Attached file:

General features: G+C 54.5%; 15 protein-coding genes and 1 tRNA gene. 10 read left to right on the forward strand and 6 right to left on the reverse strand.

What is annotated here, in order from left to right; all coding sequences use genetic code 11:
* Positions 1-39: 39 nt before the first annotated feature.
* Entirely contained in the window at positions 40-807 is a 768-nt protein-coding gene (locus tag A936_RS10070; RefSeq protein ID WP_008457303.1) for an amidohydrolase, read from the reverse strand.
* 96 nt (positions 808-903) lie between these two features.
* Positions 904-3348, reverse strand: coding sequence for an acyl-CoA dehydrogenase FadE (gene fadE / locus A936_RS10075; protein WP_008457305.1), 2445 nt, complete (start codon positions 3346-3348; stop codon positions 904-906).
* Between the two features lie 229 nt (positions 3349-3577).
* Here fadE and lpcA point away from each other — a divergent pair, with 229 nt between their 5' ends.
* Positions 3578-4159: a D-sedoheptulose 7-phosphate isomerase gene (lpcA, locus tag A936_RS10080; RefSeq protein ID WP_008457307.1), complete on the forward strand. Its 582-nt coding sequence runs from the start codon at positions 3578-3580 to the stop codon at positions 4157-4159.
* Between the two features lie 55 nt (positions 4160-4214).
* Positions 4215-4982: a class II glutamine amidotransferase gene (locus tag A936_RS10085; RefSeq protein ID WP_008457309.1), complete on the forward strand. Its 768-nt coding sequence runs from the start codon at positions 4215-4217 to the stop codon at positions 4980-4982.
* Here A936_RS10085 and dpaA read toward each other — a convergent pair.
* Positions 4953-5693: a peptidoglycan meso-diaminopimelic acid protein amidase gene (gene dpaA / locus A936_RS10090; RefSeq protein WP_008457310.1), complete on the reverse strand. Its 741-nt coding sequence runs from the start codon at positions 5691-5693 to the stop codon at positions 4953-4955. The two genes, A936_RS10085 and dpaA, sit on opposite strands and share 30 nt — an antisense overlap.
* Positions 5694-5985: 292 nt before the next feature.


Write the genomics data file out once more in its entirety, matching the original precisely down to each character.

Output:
General features: G+C 54.5%; 15 protein-coding genes and 1 tRNA gene. 10 read left to right on the forward strand and 6 right to left on the reverse strand.

What is annotated here, in order from left to right; all coding sequences use genetic code 11:
* Positions 1-39: 39 nt before the first annotated feature.
* Entirely contained in the window at positions 40-807 is a 768-nt protein-coding gene (locus tag A936_RS10070; RefSeq protein ID WP_008457303.1) for an amidohydrolase, read from the reverse strand.
* 96 nt (positions 808-903) lie between these two features.
* Positions 904-3348, reverse strand: coding sequence for an acyl-CoA dehydrogenase FadE (gene fadE / locus A936_RS10075; protein WP_008457305.1), 2445 nt, complete (start codon positions 3346-3348; stop codon positions 904-906).
* Between the two features lie 229 nt (positions 3349-3577).
* Here fadE and lpcA point away from each other — a divergent pair, with 229 nt between their 5' ends.
* Positions 3578-4159: a D-sedoheptulose 7-phosphate isomerase gene (lpcA, locus tag A936_RS10080; RefSeq protein ID WP_008457307.1), complete on the forward strand. Its 582-nt coding sequence runs from the start codon at positions 3578-3580 to the stop codon at positions 4157-4159.
* Between the two features lie 55 nt (positions 4160-4214).
* Positions 4215-4982: a class II glutamine amidotransferase gene (locus tag A936_RS10085; RefSeq protein ID WP_008457309.1), complete on the forward strand. Its 768-nt coding sequence runs from the start codon at positions 4215-4217 to the stop codon at positions 4980-4982.
* Here A936_RS10085 and dpaA read toward each other — a convergent pair.
* Positions 4953-5693: a peptidoglycan meso-diaminopimelic acid protein amidase gene (gene dpaA / locus A936_RS10090; RefSeq protein WP_008457310.1), complete on the reverse strand. Its 741-nt coding sequence runs from the start codon at positions 5691-5693 to the stop codon at positions 4953-4955. The two genes, A936_RS10085 and dpaA, sit on opposite strands and share 30 nt — an antisense overlap.
* Positions 5694-5985: 292 nt before the next feature.